by William Van Ornum, Ph.D. on
Borderline Personality Disorder (BPD) is a cross to bear for all who are within its range, including spouses, other immediate family, friends, and perhaps the sufferer of this condition most of all. Before 1980, this was not a recognized psychiatric term. But it was added in the Third Edition of The Diagnostic and Statistical Manual (DSM III) of the American Psychiatric Association.
Although BPD itself has been criticized as a-sometimes catch-all term that can describe or coexist with other conditions, its symptoms are highly disturbing, intense, and vexing. There can be severe mood swings, self-destructiveness, violent outbursts, and fears of abandonment. For those around the sufferer of BPD, there can be a feeling of walking over eggshells or facing a Jekyll-Hyde personality.
Many people have learned about BPD from the popular book I Love You Don’t Leave Me by Jerold Kreisman and Hal Straus. This book describes symptoms and offers strategies for dealing with BPD. These authors claim that over 10 million Americans suffer from BPD, and that most psychiatric hospitalizations involve a person with BPD: a significant claim, one that I have not seen verified by empirical studies.
Dr. Marsha Linehan, a graduate of Loyola University of Chicago, is considered by many to be the world’s leading expert on BPD. Her two books Cognitive Behavioral Treatment for Borderine Personality and Skills Training Manual for Treating Borderline Personality Disorder offer an integrative and structured approach that is backed by studies of clinical research.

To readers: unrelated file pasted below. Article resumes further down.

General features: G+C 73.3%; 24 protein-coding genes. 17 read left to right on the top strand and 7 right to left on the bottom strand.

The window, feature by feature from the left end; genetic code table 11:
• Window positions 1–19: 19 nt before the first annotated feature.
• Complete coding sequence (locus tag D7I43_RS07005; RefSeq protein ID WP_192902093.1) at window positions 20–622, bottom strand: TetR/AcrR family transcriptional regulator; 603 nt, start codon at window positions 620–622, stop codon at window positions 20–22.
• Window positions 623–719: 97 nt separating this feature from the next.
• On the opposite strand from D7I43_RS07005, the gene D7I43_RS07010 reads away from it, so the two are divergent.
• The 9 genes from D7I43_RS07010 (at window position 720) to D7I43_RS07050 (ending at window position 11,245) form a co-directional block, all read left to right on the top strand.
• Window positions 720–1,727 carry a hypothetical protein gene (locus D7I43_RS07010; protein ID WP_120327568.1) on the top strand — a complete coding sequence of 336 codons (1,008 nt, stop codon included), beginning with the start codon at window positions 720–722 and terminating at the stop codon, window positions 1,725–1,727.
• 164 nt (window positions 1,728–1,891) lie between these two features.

Dr. Linehan’s Web site includes this description of her treatment approach: “The treatment she developed combines the technology of change derived from behavioral science, or ‘technology of acceptance,’ derived from both Eastern Zen practices and Western spirituality. The practice of mindfulness, willingness, and radical acceptance form an important part of the treatment approach.”
Another feature of her treatment approach is that it combines the psychoanalytic approach with cognitive behavior therapy. It is an approach the effectiveness of which has been empirically verified.
There are two components of dialectical behavioral therapy. In the first, the patient meets individually with the therapist each week and reviews a diary of behaviors. Any suicidal or self-destructive behaviors are reviewed first, and then more general issues and quality-of-life concerns are approached. The second component involves group therapy; with others, the patient develops mindfulness, interpersonal and emotional regulation, and distress tolerance skills.
I highly recommend Dr. Linehan’s work and books. A Web search will reveal a wealth of information about her approach.